Dawg
8-10 years for elderberry? Wow, thats quite some time! 😮How come? I just recall that I still have an unopened elderberry wine from 2012 - maybe it's time to give it a try! 😉
 

hounddawg

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This year I only made wine from grapes. The sparkling wine will be done with sweetener instead of sugar so I can sweeten the wine before secondary fermentation and don't have to reopen the bottles afterwards. The goal is an "extra dry" style with an equivalent sugar content of about 15 g/l.


8-10 years for elderberry? Wow, thats quite some time! 😮How come? I just recall that I still have an unopened elderberry wine from 2012 - maybe it's time to give it a try! 😉
the old timers sold their elderberry at 4 to 6 years but kept for themselves 8 to 10, it becomes as smooth as silk, now i do a 2 to 1 blackberry-elderberry that's very good at 2 years, not a lot of people like elderberry, but the longer you age the smoother it gets,
Dawg
 

blumentopferde

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Hounddawg, How much water do you add to the elderberry juice before fermentation? My 2012 elderberry wine was an experiment - I fermented pure elderberry juice and only added some sugar. Unfortunately this turned out to be undrinkable. It had an extremely harsh and medicine-like taste... so maybe I should give it even more than the suggested 8 to ten years before I try it again...
 

hounddawg

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Hounddawg, How much water do you add to the elderberry juice before fermentation? My 2012 elderberry wine was an experiment - I fermented pure elderberry juice and only added some sugar. Unfortunately this turned out to be undrinkable. It had an extremely harsh and medicine-like taste... so maybe I should give it even more than the suggested 8 to ten years before I try it again...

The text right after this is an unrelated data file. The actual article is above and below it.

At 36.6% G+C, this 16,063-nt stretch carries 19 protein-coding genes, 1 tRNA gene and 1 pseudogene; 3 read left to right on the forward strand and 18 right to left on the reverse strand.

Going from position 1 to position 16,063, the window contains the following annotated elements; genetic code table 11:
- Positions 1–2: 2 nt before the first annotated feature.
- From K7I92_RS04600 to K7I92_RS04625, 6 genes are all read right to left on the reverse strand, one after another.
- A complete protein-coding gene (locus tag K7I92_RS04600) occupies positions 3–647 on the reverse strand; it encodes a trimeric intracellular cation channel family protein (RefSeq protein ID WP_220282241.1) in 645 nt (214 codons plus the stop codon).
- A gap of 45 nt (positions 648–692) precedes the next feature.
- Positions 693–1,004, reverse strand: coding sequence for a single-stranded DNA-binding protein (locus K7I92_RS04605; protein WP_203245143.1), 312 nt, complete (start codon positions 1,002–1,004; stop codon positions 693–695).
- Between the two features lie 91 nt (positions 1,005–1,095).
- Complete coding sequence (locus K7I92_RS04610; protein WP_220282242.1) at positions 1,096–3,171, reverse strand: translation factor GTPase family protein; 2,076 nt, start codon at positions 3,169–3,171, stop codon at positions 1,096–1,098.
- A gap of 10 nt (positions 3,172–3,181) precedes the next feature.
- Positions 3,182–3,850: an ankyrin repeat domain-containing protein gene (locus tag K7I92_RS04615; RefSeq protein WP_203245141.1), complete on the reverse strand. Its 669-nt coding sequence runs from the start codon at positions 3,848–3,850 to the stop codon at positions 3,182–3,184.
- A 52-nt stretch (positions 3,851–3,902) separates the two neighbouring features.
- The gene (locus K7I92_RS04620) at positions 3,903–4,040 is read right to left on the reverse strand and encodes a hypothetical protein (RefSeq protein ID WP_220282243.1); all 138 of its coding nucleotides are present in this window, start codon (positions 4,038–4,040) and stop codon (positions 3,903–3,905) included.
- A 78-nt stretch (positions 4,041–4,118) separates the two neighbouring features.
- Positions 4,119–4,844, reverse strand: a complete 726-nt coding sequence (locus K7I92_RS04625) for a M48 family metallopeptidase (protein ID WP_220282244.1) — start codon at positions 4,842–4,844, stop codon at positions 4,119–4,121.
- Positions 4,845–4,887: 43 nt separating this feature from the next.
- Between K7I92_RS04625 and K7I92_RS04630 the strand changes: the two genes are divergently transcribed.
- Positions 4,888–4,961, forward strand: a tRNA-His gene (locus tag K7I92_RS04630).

yes that's why most don't like it, i use 5 lb. elderberry to the gal of water and it still takes forever to smooth out, the juice you used was it single strength, or condensed, did you press the juice yourself, elderberry is a extremely strong juice, i'm sure other would know different ways, but if you used straight pressed juiced, i'd dilute it, with either water, or blackberry wine, the way i make mine is 5 lb. elderberry to each gallon of water, and during fermentation i stir with a drill, which breaks down the berries, was your juice pressed by you, or bought,
Dawg
 

blumentopferde

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It was straight pressed juice. As far as I remember I fermented it with the skins, then boiled it up to 80°C to break down the Sambunigrin and pressed it by hand (didn't have a press back then). It was quite a mess....